- To whom is Lincoln referring when he talks about “Stephen and Franklin and Roger and James”? What does he mean when he says they “all worked upon a common plan or draft drawn up before the first blow was struck?” How does he make the case for what he calls “preconcert”?
- What arguments does Lincoln make against the candidacy of Stephen A. Douglas? How does he try to rally Republicans to his own candidacy? How effective do you find his arguments?
Lincoln and Douglas took part in a series of seven debates in cities around Illinois. A series of letters between them illustrates some sniping between the two candidates as the arrangements were made. The primary focus of these debates was slavery. At the second debate, in Freeport, Lincoln tried to force Douglas to choose between popular sovereignty, as represented in the Kansas-Nebraska Act, and the Supreme Court’s decision in the Dred Scott case (that slavery could not constitutionally be excluded from U.S. territories). In response, Douglas espoused a compromise position, articulating what came to be known as the Freeport Doctrine:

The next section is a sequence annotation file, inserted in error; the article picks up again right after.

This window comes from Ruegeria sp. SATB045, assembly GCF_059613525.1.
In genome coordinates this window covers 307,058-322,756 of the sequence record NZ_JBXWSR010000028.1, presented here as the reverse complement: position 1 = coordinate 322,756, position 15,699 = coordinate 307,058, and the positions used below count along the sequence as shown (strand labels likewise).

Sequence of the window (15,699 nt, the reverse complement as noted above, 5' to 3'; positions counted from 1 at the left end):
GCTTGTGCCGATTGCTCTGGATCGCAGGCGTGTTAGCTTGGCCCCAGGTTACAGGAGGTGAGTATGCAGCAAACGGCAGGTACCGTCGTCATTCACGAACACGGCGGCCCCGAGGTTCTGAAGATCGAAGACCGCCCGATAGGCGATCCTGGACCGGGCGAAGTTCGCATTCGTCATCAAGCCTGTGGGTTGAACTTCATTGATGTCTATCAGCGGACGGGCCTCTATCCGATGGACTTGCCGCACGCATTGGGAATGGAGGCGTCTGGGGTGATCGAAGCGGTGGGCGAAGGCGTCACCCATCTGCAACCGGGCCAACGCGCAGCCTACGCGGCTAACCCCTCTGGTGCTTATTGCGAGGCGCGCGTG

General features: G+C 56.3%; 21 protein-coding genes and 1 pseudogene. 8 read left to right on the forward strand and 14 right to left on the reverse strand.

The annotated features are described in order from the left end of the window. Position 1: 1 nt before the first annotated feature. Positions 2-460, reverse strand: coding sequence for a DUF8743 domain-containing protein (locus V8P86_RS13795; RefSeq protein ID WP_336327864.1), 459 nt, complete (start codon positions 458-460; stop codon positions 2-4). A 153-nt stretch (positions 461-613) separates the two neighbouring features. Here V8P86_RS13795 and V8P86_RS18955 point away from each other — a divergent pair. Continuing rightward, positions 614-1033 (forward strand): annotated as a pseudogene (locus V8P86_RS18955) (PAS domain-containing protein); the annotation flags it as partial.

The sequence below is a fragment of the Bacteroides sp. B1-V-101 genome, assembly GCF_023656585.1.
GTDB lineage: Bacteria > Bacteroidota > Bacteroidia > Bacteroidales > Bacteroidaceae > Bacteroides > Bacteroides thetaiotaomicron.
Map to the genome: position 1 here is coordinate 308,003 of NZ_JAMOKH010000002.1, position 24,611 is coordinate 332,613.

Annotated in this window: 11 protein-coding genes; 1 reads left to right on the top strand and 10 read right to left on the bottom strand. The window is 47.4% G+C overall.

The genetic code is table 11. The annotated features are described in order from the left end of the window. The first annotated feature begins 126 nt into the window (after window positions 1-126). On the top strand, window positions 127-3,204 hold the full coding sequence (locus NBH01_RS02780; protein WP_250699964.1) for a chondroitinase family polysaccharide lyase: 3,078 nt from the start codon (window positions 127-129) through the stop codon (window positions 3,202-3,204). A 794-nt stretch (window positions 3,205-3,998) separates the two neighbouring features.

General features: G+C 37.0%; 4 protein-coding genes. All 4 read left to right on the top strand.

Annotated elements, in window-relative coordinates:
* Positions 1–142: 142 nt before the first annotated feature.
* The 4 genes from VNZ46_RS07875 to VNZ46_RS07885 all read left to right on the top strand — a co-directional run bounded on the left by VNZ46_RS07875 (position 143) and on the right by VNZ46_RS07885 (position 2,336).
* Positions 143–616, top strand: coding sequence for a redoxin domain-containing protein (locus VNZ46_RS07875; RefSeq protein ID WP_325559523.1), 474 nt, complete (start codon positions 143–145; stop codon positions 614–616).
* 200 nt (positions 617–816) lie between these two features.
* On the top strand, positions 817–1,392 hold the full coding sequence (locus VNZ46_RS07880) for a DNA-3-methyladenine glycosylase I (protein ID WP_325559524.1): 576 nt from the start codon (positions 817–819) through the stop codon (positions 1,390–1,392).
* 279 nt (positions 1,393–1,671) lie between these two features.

The next question propounded to me by Mr. Lincoln is, can the people of a territory in any lawful way against the wishes of any citizen of the United States; exclude slavery from their limits prior to the formation of a State Constitution? I answer emphatically, as Mr. Lincoln has heard me answer a hundred times from every stump in Illinois, that in my opinion the people of a Territory can, by lawful means, exclude slavery from their limits prior to the formation of a State Constitution. Mr. Lincoln knew that I had answered that question over and over again. He heard me argue the Nebraska bill on that principle all over the State in 1854, in 1855, and in 1856, and he has no excuse for pretending to be in doubt as to my position on that question. It matters not what way the Supreme Court may hereafter decide as to the abstract question whether slavery may or may not go into a territory under the constitution, the people have the lawful means to introduce it or exclude it as they please, for the reason that slavery cannot exist a day or an hour anywhere, unless it is supported by local police regulations. Those police regulations can only be established by the local legislature; and if the people are opposed to slavery they will elect representatives to that body who will by unfriendly legislation effectually prevent the introduction of it into their midst. If, on the contrary, they are for it, their legislation will favor its extension. Hence, no matter what the decision of the Supreme Court may be on that abstract question, still the right of the people to make a slave territory or a free territory is perfect and complete under the Nebraska bill. I hope Mr. Lincoln deems my answer satisfactory on that point.